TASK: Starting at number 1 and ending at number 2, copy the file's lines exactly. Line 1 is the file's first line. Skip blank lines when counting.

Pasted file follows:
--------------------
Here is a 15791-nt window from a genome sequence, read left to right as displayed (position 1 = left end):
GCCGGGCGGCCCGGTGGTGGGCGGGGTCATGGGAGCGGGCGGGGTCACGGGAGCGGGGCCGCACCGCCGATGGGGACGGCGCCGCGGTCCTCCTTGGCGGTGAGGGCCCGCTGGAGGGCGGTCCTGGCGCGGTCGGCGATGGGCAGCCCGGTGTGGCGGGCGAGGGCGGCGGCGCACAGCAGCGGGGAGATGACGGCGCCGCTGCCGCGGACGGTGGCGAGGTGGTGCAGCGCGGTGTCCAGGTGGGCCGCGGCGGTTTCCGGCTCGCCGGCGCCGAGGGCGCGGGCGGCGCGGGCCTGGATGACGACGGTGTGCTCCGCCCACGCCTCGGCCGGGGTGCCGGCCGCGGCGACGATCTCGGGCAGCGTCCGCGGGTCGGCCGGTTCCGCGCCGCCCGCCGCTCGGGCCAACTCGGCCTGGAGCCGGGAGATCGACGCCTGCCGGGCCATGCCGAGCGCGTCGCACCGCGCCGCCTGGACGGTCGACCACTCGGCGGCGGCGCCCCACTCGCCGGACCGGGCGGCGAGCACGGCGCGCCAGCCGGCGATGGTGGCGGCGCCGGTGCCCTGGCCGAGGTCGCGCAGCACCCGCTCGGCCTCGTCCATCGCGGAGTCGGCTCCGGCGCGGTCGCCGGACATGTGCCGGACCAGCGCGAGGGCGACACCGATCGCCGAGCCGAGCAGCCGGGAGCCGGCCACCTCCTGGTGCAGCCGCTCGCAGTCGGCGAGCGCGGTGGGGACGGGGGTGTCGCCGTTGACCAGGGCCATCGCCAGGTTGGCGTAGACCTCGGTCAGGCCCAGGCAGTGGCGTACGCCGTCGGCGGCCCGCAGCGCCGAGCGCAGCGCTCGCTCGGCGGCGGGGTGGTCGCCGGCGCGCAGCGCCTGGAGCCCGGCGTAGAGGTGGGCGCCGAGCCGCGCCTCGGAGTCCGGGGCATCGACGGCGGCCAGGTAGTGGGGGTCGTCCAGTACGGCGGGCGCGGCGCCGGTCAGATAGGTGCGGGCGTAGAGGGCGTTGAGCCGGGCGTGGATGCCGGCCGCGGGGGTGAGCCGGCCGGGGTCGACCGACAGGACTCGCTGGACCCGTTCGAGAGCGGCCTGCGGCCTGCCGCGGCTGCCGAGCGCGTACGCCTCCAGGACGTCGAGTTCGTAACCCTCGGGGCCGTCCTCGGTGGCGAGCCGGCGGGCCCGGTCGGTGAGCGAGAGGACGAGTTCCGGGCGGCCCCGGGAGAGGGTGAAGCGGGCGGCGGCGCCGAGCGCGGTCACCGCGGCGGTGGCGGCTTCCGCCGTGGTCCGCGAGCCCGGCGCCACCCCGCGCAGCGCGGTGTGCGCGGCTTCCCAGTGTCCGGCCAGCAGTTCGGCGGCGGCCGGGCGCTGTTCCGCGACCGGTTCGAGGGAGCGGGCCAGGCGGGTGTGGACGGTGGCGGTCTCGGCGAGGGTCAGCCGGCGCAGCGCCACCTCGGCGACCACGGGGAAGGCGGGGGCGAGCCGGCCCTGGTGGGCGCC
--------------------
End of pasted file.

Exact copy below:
Here is a 15791-nt window from a genome sequence, read left to right as displayed (position 1 = left end):
GCCGGGCGGCCCGGTGGTGGGCGGGGTCATGGGAGCGGGCGGGGTCACGGGAGCGGGGCCGCACCGCCGATGGGGACGGCGCCGCGGTCCTCCTTGGCGGTGAGGGCCCGCTGGAGGGCGGTCCTGGCGCGGTCGGCGATGGGCAGCCCGGTGTGGCGGGCGAGGGCGGCGGCGCACAGCAGCGGGGAGATGACGGCGCCGCTGCCGCGGACGGTGGCGAGGTGGTGCAGCGCGGTGTCCAGGTGGGCCGCGGCGGTTTCCGGCTCGCCGGCGCCGAGGGCGCGGGCGGCGCGGGCCTGGATGACGACGGTGTGCTCCGCCCACGCCTCGGCCGGGGTGCCGGCCGCGGCGACGATCTCGGGCAGCGTCCGCGGGTCGGCCGGTTCCGCGCCGCCCGCCGCTCGGGCCAACTCGGCCTGGAGCCGGGAGATCGACGCCTGCCGGGCCATGCCGAGCGCGTCGCACCGCGCCGCCTGGACGGTCGACCACTCGGCGGCGGCGCCCCACTCGCCGGACCGGGCGGCGAGCACGGCGCGCCAGCCGGCGATGGTGGCGGCGCCGGTGCCCTGGCCGAGGTCGCGCAGCACCCGCTCGGCCTCGTCCATCGCGGAGTCGGCTCCGGCGCGGTCGCCGGACATGTGCCGGACCAGCGCGAGGGCGACACCGATCGCCGAGCCGAGCAGCCGGGAGCCGGCCACCTCCTGGTGCAGCCGCTCGCAGTCGGCGAGCGCGGTGGGGACGGGGGTGTCGCCGTTGACCAGGGCCATCGCCAGGTTGGCGTAGACCTCGGTCAGGCCCAGGCAGTGGCGTACGCCGTCGGCGGCCCGCAGCGCCGAGCGCAGCGCTCGCTCGGCGGCGGGGTGGTCGCCGGCGCGCAGCGCCTGGAGCCCGGCGTAGAGGTGGGCGCCGAGCCGCGCCTCGGAGTCCGGGGCATCGACGGCGGCCAGGTAGTGGGGGTCGTCCAGTACGGCGGGCGCGGCGCCGGTCAGATAGGTGCGGGCGTAGAGGGCGTTGAGCCGGGCGTGGATGCCGGCCGCGGGGGTGAGCCGGCCGGGGTCGACCGACAGGACTCGCTGGACCCGTTCGAGAGCGGCCTGCGGCCTGCCGCGGCTGCCGAGCGCGTACGCCTCCAGGACGTCGAGTTCGTAACCCTCGGGGCCGTCCTCGGTGGCGAGCCGGCGGGCCCGGTCGGTGAGCGAGAGGACGAGTTCCGGGCGGCCCCGGGAGAGGGTGAAGCGGGCGGCGGCGCCGAGCGCGGTCACCGCGGCGGTGGCGGCTTCCGCCGTGGTCCGCGAGCCCGGCGCCACCCCGCGCAGCGCGGTGTGCGCGGCTTCCCAGTGTCCGGCCAGCAGTTCGGCGGCGGCCGGGCGCTGTTCCGCGACCGGTTCGAGGGAGCGGGCCAGGCGGGTGTGGACGGTGGCGGTCTCGGCGAGGGTCAGCCGGCGCAGCGCCACCTCGGCGACCACGGGGAAGGCGGGGGCGAGCCGGCCCTGGTGGGCGCC